The government of Rwanda and One UN yesterday launched a joint program to sustainably return and reintegrate Rwandan returnees. The move follows the implementation of the cessation clause, which comes into effect on June 30, 2013.
According to the minister of Disaster Management and Refugee Affairs, Gen. Marcel Gatsinzi, returnees are a special group that needs specific opportunities and programs to facilitate them catch up with the attained progress after several years they have spent in exile without right to any
"The idea for this program goes back t 2009, from the recognition that despite all efforts by the government, the needs for returnees were still not fully supplied," he said in Kigali.
"The number of Rwandan refugees returning is expected to peak with an estimated 30,000 individuals in 2013, and a further 20,000 in 2014," said Neimah Warsame, UNHCR country representative.
In response to the recommendation of December 31, 2011 to declare the cessation clause for Rwandan refugees, Rwanda's government with One UN have adopted a multidisciplinary approach which aims to support returnees in all relevant aspects of their lives, including access to land, justice, health services, education and appropriate housing facilities, as well as agricultural and livelihood support.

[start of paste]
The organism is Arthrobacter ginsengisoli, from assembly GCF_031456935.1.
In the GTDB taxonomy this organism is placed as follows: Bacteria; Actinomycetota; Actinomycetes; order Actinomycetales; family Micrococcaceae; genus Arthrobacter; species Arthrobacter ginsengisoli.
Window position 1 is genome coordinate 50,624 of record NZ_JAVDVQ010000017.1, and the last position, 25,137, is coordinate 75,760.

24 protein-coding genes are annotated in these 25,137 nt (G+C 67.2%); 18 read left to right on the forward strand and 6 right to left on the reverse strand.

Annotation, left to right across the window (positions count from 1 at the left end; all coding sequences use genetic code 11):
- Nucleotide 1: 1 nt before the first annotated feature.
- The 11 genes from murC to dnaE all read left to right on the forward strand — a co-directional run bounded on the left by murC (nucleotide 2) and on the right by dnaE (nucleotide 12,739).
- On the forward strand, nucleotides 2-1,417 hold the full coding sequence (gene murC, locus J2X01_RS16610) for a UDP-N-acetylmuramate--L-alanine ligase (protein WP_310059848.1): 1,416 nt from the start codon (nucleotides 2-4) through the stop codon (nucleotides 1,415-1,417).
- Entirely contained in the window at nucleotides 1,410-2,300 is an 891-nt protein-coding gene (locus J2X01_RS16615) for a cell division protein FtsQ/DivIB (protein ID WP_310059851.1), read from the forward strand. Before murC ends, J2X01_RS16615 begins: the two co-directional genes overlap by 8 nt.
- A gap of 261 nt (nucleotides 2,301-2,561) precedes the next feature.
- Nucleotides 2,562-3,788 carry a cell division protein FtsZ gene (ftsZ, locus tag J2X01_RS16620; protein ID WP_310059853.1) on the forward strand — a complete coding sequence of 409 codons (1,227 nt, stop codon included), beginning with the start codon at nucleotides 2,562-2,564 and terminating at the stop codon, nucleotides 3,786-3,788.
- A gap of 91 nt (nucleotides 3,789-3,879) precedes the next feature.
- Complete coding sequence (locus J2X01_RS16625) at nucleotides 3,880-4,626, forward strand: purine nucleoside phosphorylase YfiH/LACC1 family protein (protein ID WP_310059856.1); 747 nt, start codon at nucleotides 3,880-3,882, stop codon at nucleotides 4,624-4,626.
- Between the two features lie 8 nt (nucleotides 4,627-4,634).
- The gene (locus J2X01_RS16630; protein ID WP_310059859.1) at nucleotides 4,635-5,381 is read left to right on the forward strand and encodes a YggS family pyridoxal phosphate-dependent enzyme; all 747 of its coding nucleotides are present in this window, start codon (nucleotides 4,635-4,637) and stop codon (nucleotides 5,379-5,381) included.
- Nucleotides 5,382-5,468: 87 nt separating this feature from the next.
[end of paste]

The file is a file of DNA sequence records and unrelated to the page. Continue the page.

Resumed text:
In September 2011, the estimated number of Rwandan refugees in Africa stood at 100,115 and the number outside Africa at 9,065. This joint program seeks to meet the reintegration needs of some 60,000 returnees who may return in the next two years.
"The return and reintegration process is ongoing and on behalf of the UN, I am personally committed to support this important program because it provides a durable and satisfying solution to the problem of the Rwandan refugees," said Mr Lamin Manney UN resident coordinator in Rwanda.
The joint program for sustainable return and reintegration of Rwandan returnees' overall objectives are to ensure the peaceful, safe and sustainable reintegration of all returnees into their communities, promote access to basic amenities such as health and education as well as livelihood support.
"Attention will be given to peace building, gender equality, women and children's rights. Other vital considerations, such as access to land and justice will also be addressed," said Minister Gatsinzi.
The program will also help to facilitate effective and peaceful cohabitation between returnees and local population in their communities.